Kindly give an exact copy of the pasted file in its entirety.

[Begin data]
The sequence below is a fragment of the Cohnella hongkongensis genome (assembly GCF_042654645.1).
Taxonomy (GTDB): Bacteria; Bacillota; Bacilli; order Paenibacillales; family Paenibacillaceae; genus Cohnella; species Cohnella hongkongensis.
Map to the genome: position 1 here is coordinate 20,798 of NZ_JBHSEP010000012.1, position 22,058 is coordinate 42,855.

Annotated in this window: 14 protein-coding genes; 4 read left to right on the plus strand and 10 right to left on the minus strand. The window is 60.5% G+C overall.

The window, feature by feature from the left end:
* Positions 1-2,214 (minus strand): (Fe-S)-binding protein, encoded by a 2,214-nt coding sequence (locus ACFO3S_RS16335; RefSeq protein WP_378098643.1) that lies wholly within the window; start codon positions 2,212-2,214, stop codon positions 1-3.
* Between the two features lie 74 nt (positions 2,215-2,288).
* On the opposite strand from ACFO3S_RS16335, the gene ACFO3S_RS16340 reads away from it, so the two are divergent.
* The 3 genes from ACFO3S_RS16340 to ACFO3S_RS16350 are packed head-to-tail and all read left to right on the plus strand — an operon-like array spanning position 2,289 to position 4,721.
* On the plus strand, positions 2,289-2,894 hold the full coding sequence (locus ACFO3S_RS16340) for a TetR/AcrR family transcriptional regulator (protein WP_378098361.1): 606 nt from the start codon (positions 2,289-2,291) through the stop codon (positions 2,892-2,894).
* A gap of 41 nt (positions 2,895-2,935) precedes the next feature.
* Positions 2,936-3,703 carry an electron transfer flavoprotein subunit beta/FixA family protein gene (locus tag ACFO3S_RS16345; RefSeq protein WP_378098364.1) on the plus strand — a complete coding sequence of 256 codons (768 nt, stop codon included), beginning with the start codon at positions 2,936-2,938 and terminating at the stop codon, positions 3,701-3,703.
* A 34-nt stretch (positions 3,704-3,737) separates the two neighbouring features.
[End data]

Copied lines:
The sequence below is a fragment of the Cohnella hongkongensis genome (assembly GCF_042654645.1).
Taxonomy (GTDB): Bacteria; Bacillota; Bacilli; order Paenibacillales; family Paenibacillaceae; genus Cohnella; species Cohnella hongkongensis.
Map to the genome: position 1 here is coordinate 20,798 of NZ_JBHSEP010000012.1, position 22,058 is coordinate 42,855.

Annotated in this window: 14 protein-coding genes; 4 read left to right on the plus strand and 10 right to left on the minus strand. The window is 60.5% G+C overall.

The window, feature by feature from the left end:
* Positions 1-2,214 (minus strand): (Fe-S)-binding protein, encoded by a 2,214-nt coding sequence (locus ACFO3S_RS16335; RefSeq protein WP_378098643.1) that lies wholly within the window; start codon positions 2,212-2,214, stop codon positions 1-3.
* Between the two features lie 74 nt (positions 2,215-2,288).
* On the opposite strand from ACFO3S_RS16335, the gene ACFO3S_RS16340 reads away from it, so the two are divergent.
* The 3 genes from ACFO3S_RS16340 to ACFO3S_RS16350 are packed head-to-tail and all read left to right on the plus strand — an operon-like array spanning position 2,289 to position 4,721.
* On the plus strand, positions 2,289-2,894 hold the full coding sequence (locus ACFO3S_RS16340) for a TetR/AcrR family transcriptional regulator (protein WP_378098361.1): 606 nt from the start codon (positions 2,289-2,291) through the stop codon (positions 2,892-2,894).
* A gap of 41 nt (positions 2,895-2,935) precedes the next feature.
* Positions 2,936-3,703 carry an electron transfer flavoprotein subunit beta/FixA family protein gene (locus tag ACFO3S_RS16345; RefSeq protein WP_378098364.1) on the plus strand — a complete coding sequence of 256 codons (768 nt, stop codon included), beginning with the start codon at positions 2,936-2,938 and terminating at the stop codon, positions 3,701-3,703.
* A 34-nt stretch (positions 3,704-3,737) separates the two neighbouring features.